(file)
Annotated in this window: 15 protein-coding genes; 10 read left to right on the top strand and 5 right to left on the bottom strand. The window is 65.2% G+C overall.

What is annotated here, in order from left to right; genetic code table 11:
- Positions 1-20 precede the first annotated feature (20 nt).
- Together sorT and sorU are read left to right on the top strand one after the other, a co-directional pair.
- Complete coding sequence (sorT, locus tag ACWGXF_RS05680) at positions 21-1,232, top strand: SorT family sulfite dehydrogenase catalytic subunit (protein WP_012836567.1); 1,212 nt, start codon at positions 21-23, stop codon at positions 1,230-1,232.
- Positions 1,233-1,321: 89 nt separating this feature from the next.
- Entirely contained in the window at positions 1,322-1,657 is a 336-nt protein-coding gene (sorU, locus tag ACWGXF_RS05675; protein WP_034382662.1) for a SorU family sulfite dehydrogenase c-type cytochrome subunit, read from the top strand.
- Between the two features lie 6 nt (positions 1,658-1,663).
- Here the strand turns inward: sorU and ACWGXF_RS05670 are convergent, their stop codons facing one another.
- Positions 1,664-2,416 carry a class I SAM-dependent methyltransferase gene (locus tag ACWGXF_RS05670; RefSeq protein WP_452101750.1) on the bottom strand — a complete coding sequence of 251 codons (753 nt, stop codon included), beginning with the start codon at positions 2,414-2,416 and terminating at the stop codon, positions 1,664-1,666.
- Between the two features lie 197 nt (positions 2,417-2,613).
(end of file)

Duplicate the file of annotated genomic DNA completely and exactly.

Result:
Annotated in this window: 15 protein-coding genes; 10 read left to right on the top strand and 5 right to left on the bottom strand. The window is 65.2% G+C overall.

What is annotated here, in order from left to right; genetic code table 11:
- Positions 1-20 precede the first annotated feature (20 nt).
- Together sorT and sorU are read left to right on the top strand one after the other, a co-directional pair.
- Complete coding sequence (sorT, locus tag ACWGXF_RS05680) at positions 21-1,232, top strand: SorT family sulfite dehydrogenase catalytic subunit (protein WP_012836567.1); 1,212 nt, start codon at positions 21-23, stop codon at positions 1,230-1,232.
- Positions 1,233-1,321: 89 nt separating this feature from the next.
- Entirely contained in the window at positions 1,322-1,657 is a 336-nt protein-coding gene (sorU, locus tag ACWGXF_RS05675; protein WP_034382662.1) for a SorU family sulfite dehydrogenase c-type cytochrome subunit, read from the top strand.
- Between the two features lie 6 nt (positions 1,658-1,663).
- Here the strand turns inward: sorU and ACWGXF_RS05670 are convergent, their stop codons facing one another.
- Positions 1,664-2,416 carry a class I SAM-dependent methyltransferase gene (locus tag ACWGXF_RS05670; RefSeq protein WP_452101750.1) on the bottom strand — a complete coding sequence of 251 codons (753 nt, stop codon included), beginning with the start codon at positions 2,414-2,416 and terminating at the stop codon, positions 1,664-1,666.
- Between the two features lie 197 nt (positions 2,417-2,613).